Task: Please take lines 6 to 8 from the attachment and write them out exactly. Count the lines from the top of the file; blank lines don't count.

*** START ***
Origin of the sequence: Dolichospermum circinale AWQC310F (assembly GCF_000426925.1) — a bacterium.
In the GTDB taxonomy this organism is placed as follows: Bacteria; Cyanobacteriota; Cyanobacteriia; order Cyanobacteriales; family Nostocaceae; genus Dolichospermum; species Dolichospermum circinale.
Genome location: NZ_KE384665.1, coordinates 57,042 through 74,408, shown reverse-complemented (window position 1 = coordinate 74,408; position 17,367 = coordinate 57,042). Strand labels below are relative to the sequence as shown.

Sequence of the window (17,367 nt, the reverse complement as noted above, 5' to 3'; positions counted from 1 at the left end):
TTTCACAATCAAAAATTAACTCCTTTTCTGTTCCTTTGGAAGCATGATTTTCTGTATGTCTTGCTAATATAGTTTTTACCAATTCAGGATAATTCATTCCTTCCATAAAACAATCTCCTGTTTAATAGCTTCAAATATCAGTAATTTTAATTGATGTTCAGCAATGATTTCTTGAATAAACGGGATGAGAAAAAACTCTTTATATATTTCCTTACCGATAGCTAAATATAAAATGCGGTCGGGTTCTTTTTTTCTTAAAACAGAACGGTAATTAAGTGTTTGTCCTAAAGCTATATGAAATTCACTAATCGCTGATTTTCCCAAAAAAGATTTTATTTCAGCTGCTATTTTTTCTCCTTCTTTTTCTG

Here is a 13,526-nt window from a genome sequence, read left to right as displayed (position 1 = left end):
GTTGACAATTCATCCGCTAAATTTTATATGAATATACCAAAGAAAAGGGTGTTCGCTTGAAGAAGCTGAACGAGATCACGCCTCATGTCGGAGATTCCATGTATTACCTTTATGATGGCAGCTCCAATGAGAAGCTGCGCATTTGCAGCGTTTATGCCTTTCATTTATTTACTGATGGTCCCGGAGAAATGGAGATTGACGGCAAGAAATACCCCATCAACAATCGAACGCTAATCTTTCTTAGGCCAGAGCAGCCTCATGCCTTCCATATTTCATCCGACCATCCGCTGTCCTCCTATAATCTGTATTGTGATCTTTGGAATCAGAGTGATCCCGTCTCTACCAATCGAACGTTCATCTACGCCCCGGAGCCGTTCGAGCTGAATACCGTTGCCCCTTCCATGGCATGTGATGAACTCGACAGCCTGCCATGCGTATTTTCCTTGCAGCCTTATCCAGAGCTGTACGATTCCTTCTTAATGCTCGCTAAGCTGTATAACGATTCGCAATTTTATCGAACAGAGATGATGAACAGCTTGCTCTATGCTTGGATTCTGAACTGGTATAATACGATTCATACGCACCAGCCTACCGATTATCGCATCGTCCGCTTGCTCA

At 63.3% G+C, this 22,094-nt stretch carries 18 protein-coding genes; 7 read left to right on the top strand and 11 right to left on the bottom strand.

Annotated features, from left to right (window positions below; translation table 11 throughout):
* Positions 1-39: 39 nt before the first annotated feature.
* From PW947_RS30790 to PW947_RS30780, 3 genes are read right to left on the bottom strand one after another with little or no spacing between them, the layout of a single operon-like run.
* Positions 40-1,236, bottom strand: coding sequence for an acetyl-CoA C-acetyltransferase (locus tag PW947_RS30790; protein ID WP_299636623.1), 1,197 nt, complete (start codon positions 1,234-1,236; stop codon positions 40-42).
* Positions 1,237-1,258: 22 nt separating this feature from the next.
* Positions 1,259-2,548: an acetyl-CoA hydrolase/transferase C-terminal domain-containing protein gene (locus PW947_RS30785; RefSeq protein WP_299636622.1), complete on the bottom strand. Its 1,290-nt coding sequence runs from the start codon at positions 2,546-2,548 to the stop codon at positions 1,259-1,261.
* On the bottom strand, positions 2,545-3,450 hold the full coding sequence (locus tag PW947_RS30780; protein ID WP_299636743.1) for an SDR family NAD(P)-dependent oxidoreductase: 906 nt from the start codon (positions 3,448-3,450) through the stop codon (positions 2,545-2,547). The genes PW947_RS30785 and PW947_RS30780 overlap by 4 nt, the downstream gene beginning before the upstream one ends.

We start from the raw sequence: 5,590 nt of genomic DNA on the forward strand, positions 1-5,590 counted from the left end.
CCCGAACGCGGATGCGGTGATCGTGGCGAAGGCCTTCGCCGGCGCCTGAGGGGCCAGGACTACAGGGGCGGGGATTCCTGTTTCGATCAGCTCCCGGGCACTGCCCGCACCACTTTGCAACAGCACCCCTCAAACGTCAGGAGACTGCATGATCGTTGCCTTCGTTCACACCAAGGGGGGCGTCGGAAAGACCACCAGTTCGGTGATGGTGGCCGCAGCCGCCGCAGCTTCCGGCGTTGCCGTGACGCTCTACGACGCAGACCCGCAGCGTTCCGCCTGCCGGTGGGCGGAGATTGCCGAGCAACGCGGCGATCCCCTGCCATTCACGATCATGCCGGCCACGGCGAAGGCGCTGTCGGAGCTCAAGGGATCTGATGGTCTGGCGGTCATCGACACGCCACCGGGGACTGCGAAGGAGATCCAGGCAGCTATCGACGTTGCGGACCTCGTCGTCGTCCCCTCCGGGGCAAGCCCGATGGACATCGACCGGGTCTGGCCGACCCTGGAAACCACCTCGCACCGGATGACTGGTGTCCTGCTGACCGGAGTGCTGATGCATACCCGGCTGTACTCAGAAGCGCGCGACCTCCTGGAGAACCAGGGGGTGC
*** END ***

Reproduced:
Here is a 13,526-nt window from a genome sequence, read left to right as displayed (position 1 = left end):
GTTGACAATTCATCCGCTAAATTTTATATGAATATACCAAAGAAAAGGGTGTTCGCTTGAAGAAGCTGAACGAGATCACGCCTCATGTCGGAGATTCCATGTATTACCTTTATGATGGCAGCTCCAATGAGAAGCTGCGCATTTGCAGCGTTTATGCCTTTCATTTATTTACTGATGGTCCCGGAGAAATGGAGATTGACGGCAAGAAATACCCCATCAACAATCGAACGCTAATCTTTCTTAGGCCAGAGCAGCCTCATGCCTTCCATATTTCATCCGACCATCCGCTGTCCTCCTATAATCTGTATTGTGATCTTTGGAATCAGAGTGATCCCGTCTCTACCAATCGAACGTTCATCTACGCCCCGGAGCCGTTCGAGCTGAATACCGTTGCCCCTTCCATGGCATGTGATGAACTCGACAGCCTGCCATGCGTATTTTCCTTGCAGCCTTATCCAGAGCTGTACGATTCCTTCTTAATGCTCGCTAAGCTGTATAACGATTCGCAATTTTATCGAACAGAGATGATGAACAGCTTGCTCTATGCTTGGATTCTGAACTGGTATAATACGATTCATACGCACCAGCCTACCGATTATCGCATCGTCCGCTTGCTCA

At 63.3% G+C, this 22,094-nt stretch carries 18 protein-coding genes; 7 read left to right on the top strand and 11 right to left on the bottom strand.